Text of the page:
François Hollande, 57, is the second socialist President in the history of France's Fifth Republic. He won promising a new paradigm based on less austerity and more growth.
Socialist Party candidate Hollande is France's first Left-wing President in 17 years and he comes to power during a period of deep economic crisis.
Yesterday evening, a crowd of cheering supporters assembled at Paris' Place de la Bastille, a pivotal center of the 1789 French revolution, to celebrate the victory of the socialist candidate. To them, Mr. Hollande renewed the promise that “austerity need not be Europe’s fate,” International Herald Tribune reports.
Mr Hollande appeared conscious of the wider significance of his victory. "Europe is looking at us," he is reported as saying by The Independent. "In many European countries this victory will be received with relief and hope... as a sign that the austerity-only approach to the crisis is not inevitable."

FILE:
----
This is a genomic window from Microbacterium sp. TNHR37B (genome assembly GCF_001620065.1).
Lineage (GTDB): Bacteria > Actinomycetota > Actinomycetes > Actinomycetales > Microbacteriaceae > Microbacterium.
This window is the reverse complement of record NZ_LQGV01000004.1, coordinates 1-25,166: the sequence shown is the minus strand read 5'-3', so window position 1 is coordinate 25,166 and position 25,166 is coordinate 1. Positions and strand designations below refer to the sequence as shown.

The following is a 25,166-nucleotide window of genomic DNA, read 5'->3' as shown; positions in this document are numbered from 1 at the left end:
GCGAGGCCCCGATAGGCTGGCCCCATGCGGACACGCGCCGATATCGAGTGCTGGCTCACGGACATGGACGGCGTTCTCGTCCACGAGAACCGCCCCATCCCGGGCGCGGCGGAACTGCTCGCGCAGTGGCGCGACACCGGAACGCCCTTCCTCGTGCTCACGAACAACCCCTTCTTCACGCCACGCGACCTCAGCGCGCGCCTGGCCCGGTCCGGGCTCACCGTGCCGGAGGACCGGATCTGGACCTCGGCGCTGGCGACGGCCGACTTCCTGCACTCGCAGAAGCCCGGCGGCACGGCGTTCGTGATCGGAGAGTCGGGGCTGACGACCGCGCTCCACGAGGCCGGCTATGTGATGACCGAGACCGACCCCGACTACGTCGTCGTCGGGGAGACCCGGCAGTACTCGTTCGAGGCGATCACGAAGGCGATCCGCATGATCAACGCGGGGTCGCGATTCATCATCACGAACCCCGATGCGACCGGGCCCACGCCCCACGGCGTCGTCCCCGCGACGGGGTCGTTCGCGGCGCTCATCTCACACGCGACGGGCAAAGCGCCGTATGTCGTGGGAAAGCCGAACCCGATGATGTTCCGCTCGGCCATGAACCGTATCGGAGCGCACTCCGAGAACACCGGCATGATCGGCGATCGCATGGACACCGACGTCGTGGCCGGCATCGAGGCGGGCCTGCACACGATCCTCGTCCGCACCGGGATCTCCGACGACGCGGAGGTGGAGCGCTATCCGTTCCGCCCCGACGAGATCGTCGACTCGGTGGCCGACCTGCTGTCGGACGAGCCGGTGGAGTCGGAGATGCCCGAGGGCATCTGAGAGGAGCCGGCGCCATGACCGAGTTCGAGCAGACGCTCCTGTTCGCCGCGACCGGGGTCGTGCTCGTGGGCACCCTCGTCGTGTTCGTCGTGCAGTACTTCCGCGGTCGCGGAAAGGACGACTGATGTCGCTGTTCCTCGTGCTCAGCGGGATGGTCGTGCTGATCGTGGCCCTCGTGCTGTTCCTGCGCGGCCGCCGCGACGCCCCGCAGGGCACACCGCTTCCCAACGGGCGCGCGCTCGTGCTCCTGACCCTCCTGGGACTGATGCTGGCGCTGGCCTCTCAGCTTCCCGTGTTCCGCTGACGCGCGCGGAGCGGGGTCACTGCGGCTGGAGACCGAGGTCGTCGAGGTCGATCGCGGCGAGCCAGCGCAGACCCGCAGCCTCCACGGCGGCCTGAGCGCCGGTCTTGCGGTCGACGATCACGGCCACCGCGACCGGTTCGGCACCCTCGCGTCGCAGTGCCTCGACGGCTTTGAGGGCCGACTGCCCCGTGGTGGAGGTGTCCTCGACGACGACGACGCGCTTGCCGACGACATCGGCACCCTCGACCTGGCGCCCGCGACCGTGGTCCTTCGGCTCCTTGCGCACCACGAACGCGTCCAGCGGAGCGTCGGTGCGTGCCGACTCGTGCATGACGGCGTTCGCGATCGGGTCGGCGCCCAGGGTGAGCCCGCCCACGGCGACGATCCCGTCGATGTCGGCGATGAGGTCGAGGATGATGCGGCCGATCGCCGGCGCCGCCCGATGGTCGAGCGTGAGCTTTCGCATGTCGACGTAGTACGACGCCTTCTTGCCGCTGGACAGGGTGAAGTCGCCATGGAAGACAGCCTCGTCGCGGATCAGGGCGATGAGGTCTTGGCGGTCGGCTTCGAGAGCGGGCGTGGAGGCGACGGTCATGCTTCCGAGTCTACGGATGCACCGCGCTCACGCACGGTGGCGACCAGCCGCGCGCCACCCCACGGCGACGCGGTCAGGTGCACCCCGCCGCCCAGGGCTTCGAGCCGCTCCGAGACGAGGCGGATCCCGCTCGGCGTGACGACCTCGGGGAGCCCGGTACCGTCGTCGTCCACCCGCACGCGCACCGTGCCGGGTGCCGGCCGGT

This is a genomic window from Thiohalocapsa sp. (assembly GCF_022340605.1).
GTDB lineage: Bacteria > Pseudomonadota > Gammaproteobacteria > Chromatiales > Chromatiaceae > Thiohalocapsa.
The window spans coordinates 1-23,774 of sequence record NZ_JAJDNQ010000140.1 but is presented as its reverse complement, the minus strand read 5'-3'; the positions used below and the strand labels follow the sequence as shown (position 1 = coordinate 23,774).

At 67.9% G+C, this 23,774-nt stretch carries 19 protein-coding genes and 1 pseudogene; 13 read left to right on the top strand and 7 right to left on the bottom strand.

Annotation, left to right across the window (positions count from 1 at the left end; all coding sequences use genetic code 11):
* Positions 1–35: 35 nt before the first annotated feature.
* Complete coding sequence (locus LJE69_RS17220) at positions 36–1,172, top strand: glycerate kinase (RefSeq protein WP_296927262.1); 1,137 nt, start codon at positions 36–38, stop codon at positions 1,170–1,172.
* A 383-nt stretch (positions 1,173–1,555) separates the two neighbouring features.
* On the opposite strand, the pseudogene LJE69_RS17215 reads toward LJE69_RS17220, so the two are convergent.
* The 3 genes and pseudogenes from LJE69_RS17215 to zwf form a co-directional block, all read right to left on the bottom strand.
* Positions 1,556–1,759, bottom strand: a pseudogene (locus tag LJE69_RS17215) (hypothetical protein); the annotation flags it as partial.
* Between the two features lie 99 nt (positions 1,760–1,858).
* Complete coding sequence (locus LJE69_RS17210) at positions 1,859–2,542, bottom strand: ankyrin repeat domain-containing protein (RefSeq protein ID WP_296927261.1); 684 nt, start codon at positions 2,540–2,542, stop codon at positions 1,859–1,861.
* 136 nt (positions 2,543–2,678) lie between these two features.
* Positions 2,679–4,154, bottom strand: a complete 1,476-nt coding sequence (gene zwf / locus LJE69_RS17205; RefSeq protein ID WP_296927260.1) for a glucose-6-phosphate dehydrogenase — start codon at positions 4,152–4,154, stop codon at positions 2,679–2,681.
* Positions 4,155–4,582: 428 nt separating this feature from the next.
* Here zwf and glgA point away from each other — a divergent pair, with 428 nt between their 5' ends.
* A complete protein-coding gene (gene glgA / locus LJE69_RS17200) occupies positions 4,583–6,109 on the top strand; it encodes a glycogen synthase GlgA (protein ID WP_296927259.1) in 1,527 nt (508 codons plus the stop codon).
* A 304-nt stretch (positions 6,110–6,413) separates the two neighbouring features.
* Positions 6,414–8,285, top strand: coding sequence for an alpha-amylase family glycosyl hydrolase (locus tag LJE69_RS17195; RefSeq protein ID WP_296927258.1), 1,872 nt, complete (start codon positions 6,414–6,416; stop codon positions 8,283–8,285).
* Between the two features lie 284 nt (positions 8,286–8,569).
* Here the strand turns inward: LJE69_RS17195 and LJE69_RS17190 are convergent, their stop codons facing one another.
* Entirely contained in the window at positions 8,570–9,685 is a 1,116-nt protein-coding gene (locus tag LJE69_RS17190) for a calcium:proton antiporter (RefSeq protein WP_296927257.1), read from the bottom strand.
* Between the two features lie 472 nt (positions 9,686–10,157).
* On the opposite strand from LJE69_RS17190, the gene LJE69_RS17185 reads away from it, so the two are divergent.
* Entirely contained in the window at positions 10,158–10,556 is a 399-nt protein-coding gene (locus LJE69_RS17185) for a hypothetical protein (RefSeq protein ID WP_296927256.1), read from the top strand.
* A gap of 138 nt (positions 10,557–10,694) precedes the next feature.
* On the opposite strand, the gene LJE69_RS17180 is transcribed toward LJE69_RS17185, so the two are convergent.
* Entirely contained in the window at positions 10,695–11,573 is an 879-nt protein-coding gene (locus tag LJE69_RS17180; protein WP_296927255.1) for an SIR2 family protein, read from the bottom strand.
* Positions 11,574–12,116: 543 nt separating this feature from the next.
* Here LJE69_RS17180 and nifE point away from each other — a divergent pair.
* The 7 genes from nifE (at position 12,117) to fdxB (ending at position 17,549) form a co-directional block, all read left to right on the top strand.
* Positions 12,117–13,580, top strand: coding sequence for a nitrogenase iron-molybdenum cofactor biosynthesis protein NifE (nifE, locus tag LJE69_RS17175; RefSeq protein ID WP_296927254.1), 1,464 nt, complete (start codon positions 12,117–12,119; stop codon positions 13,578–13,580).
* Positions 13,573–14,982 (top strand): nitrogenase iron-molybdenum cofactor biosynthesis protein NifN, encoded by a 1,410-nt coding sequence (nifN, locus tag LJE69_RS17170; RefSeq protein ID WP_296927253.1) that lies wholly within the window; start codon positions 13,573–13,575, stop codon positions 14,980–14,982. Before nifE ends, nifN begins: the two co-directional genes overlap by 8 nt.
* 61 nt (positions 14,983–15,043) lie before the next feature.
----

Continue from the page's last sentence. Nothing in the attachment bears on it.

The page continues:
During his Presidential campaign, Mr Hollande said he works to give Europe a new direction. In particular, he is posing to demand that the European Union treaty limiting debt - the so called fiscal drag - be expanded to include measures to produce economic growth, International Herald Tribune reports.
This means the first stone of Mr Hollande's program consists in rewriting the austerity-driven pact struck between the outgoing Nicolas Sarkozy and Chancellor Angela Merkel of Germany.
Hollande's plan is certainly ambitious, but with the European economy still floundering, the new President may face an uphill struggle.
"With the right in disarray," goes yesterday's Guardian's editorial, "Mr Hollande has a rare opportunity to reshape the political landscape in a country whose default position is to the right."
"He will need all his steel as a leader if he is to succeed – and, one senses, not an insignificant amount of luck."